Installing Service Virtualization on Linux

This topic describes how to install Service Virtualization directly on a Linux machine. For installation through a Linux Docker image, see Linux Docker image - SV Server.


The following prerequisites are required (the Service Virtualization RPM installer should pull these packages automatically):

The most ideal way to install these packages, is to use the package manager provided by your Linux distribution. Installing .NET Core may require additional steps.

Installation on Linux

There are two options of installing Service Virtualization on Linux: RPM or TAR. The RPM is for systems supporting RPM such as Red Hat, CentOS or Oracle Linux. The TAR option is for situations when RPM cannot be used.

Copy the SV installation files onto the target machine and run the installation from there.

  • RPM: Install the server using the yum command yum install sv-server-*.rpm. This installs Service Virtualization to the /opt/microfocus/sv-server directory.

    Two RPMs are provided:

    • el7. The RPM with el7 in the file name is for RedHat 7.

    • el. The RPM with el in the file name is for any other supported Linux distribution.

  • TAR: Go to the directory where Service Virtualization should be installed and expand the archive there using tar zxf sv-server-*.tar.gz. This creates an sv-server-VERSION directory.

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Post-installation steps on Linux

In the following section, relative names are used for the folders. For example:

  • RPM: bin refers to /opt/microfocus/sv-server/bin.

  • TAR: bin refers to user/directory/sv-server-VERSION/bin. user/directory is the directory to which you extracted the TAR file. sv-server-VERSION is created by tar itself. For example, VERSION will be when the package is sv-server-

Tip: For information on changing the database properties after the installation, see Set database configuration from the command line.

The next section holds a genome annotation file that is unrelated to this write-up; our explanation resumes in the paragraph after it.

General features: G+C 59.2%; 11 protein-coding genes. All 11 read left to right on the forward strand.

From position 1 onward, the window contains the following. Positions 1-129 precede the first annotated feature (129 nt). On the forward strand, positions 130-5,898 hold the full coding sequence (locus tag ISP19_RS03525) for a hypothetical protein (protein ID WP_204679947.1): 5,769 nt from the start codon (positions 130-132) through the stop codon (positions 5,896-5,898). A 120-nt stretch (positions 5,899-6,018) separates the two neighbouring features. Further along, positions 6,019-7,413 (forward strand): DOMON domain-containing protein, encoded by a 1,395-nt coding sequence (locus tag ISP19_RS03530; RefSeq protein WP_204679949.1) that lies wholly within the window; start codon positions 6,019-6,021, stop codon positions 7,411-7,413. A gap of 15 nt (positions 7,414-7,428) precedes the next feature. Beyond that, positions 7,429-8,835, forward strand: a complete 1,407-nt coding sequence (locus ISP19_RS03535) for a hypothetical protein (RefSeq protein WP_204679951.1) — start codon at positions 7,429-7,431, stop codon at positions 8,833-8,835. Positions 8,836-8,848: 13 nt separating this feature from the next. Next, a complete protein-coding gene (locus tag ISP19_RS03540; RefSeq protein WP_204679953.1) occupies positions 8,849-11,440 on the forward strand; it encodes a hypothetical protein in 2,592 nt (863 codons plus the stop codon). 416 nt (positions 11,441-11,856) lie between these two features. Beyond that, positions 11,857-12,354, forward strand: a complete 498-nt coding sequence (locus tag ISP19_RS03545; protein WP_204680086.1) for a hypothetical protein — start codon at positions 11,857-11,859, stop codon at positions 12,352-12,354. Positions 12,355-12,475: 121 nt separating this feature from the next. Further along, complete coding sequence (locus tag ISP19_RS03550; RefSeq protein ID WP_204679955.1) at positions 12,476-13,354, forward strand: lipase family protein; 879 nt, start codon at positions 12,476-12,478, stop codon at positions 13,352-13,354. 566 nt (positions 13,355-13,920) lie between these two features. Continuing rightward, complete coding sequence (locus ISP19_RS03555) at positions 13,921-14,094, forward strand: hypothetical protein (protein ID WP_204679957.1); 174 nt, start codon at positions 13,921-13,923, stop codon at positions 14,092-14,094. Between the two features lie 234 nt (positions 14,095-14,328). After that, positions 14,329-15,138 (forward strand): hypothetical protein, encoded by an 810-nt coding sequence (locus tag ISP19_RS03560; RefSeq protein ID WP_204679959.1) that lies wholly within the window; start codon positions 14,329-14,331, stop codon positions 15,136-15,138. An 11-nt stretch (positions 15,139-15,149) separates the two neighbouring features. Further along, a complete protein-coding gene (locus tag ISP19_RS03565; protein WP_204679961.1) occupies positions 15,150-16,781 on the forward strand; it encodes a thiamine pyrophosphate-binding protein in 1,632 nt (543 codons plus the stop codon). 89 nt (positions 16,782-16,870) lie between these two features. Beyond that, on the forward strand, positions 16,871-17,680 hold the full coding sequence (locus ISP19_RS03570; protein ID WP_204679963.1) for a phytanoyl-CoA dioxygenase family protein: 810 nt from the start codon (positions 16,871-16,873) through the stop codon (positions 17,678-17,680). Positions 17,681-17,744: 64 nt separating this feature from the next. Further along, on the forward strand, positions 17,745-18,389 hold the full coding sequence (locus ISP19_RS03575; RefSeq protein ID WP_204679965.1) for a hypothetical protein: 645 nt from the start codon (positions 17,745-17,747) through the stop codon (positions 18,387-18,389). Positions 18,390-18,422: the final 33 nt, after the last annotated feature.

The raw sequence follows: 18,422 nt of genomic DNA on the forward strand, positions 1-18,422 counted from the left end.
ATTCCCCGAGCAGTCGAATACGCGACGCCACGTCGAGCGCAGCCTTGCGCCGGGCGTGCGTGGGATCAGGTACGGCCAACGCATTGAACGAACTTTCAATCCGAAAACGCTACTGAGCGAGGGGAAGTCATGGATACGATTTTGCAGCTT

Starting and stopping the services

For information on starting stopping Service Virtualization and SVM services on Linux, see Starting and stopping Service Virtualization.


Perform the following configurations:

  1. (For TAR only) Run the script from the installation directory. This creates working directories, generates password encryption seed, and also generates self-signed certificates for SSL (you can replace these with your own later).

  2. If you plan to use SAP, install the SAP Java Connector libraries, sapjco3.jar and, into the bin directory. You also need to update /etc/services as required by SAP client libraries.
  3. Configure the database using the sv-ConfigTool. Run:

    sv-ConfigTool db-setProperties server <dbType> <datasource> <properties> <dbName> SqlAuth <username> <password>.

    Alternatively you can edit the bin/HP.SV.StandaloneServer.database.config file.

  4. Configure the license server in bin/HP.SV.StandaloneServer.dll.config. Search for licenseServer, uncomment the XML tag, and enter your license server URL.
  5. To replace the automatically generated self-signed certificates with your own, do so in work/certificates. You need to provide a private key and certificate in PEM and P12 formats, and also the private key password in a text file.
  6. If you are using Red Hat-based Linux, you might need to disable SELinux (enabled by default in Enforcing mode) and the firewall, as these features prevent Service Virtualization from starting and working properly. Possible options include:

    To permanently set Permissive mode for SELinux:
    1. In /etc/selinux/config, set SELINUX=permissive.

    2. Save and reboot the machine.

    To temporarily set Permissive mode for SELinux:

    1. Run: setenforce 0

    2. Verify the change by running: getenforce

    Note: To restore Enforcing mode, run setenforce 1 or reboot the machine.